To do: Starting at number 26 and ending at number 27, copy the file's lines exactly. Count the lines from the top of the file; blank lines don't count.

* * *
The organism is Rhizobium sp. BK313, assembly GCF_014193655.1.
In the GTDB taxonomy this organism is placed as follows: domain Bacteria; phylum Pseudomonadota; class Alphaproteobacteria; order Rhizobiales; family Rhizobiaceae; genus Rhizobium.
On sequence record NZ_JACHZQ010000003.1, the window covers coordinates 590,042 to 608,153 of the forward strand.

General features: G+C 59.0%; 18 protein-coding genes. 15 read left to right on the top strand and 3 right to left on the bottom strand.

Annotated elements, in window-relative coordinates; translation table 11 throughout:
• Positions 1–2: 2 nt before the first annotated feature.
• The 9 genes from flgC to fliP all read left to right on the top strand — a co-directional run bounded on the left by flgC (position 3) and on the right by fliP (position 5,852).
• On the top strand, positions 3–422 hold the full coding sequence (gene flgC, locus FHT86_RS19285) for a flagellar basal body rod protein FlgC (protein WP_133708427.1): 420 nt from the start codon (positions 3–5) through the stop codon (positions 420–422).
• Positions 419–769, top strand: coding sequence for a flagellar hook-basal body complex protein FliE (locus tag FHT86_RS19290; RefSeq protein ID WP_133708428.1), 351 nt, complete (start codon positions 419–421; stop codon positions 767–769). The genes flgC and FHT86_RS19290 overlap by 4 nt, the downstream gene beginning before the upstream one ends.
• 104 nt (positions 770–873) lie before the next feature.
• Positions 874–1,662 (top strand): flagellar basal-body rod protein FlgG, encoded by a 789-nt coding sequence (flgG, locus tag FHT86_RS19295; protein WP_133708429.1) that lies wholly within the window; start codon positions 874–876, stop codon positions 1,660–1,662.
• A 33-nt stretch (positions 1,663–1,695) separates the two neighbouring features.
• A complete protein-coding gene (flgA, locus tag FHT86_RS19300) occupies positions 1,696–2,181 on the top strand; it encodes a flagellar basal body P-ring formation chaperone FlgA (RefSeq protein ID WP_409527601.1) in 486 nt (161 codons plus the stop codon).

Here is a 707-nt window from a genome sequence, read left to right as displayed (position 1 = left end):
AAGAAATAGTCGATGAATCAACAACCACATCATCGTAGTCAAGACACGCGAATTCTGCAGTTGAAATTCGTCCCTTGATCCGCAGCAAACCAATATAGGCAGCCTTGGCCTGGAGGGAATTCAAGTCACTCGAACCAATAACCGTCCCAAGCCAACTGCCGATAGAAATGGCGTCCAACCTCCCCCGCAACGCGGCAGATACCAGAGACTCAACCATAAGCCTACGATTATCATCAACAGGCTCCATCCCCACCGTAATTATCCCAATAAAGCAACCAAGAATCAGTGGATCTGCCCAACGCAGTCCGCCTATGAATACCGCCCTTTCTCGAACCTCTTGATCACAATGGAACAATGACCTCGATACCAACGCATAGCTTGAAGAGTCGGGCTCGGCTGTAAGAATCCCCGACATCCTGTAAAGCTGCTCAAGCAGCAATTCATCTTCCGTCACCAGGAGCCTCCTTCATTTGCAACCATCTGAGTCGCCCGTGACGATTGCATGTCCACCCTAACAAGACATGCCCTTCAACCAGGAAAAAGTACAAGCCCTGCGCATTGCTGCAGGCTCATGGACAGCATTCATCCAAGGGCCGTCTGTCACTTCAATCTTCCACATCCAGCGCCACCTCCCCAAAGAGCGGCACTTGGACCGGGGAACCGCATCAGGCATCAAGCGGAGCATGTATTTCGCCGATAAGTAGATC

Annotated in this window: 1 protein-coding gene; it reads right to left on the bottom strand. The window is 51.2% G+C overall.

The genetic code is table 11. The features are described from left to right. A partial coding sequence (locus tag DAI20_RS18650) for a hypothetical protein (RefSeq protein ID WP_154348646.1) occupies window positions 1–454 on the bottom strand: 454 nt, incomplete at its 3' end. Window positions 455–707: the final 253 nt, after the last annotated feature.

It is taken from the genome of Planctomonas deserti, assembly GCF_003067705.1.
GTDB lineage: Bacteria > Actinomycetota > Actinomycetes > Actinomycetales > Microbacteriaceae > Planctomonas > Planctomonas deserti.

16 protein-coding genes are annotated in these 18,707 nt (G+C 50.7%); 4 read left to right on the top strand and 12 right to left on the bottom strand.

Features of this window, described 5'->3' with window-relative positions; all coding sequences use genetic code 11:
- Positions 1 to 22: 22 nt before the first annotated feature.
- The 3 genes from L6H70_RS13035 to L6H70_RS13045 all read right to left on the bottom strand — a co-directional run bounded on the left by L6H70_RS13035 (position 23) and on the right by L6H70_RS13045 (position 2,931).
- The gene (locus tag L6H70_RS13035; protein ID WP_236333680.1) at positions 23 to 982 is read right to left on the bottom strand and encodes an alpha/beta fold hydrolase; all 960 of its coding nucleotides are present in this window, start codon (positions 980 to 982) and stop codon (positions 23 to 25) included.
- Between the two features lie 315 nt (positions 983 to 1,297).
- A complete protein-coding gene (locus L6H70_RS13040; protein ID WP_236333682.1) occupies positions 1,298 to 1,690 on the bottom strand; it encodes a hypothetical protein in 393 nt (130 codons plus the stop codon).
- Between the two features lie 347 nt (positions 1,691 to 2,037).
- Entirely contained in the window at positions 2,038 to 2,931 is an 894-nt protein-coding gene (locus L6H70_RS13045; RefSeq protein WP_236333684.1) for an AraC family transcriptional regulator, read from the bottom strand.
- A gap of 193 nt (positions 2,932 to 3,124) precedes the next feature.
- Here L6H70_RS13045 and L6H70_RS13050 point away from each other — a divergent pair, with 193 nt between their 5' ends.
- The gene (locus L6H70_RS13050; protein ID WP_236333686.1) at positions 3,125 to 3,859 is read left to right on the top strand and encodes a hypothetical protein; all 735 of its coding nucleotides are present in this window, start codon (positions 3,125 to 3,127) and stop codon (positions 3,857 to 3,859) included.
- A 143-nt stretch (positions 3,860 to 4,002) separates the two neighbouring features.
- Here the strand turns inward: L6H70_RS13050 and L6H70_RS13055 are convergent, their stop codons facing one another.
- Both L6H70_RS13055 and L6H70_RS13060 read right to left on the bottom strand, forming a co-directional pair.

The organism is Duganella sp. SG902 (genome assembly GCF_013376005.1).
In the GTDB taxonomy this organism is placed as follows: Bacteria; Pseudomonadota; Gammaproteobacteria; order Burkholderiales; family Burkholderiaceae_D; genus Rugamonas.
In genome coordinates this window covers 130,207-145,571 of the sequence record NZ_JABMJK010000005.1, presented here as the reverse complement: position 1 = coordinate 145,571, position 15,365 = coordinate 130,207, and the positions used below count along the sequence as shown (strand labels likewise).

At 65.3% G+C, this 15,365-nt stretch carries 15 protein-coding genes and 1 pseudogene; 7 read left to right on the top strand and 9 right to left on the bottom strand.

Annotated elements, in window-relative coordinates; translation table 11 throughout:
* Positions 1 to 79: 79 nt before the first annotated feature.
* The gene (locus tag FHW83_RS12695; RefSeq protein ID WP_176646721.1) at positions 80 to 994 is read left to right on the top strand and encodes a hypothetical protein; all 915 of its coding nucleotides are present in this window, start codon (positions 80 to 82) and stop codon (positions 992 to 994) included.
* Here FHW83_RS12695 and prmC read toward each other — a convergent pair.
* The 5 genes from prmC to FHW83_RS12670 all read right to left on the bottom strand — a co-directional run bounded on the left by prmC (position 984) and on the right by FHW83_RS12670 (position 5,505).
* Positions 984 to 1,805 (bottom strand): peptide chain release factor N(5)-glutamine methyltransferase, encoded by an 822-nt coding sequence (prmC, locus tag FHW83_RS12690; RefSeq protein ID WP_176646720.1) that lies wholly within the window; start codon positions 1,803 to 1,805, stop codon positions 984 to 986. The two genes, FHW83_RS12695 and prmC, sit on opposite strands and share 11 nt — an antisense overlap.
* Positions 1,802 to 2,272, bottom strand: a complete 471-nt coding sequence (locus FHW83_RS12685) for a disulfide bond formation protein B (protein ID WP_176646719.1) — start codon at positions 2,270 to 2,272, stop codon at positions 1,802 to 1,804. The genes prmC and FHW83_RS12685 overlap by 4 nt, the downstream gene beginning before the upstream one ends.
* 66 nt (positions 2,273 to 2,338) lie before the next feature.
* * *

- A complete protein-coding gene (locus L6H70_RS13040; protein ID WP_236333682.1) occupies positions 1,298 to 1,690 on the bottom strand; it encodes a hypothetical protein in 393 nt (130 codons plus the stop codon).
- Between the two features lie 347 nt (positions 1,691 to 2,037).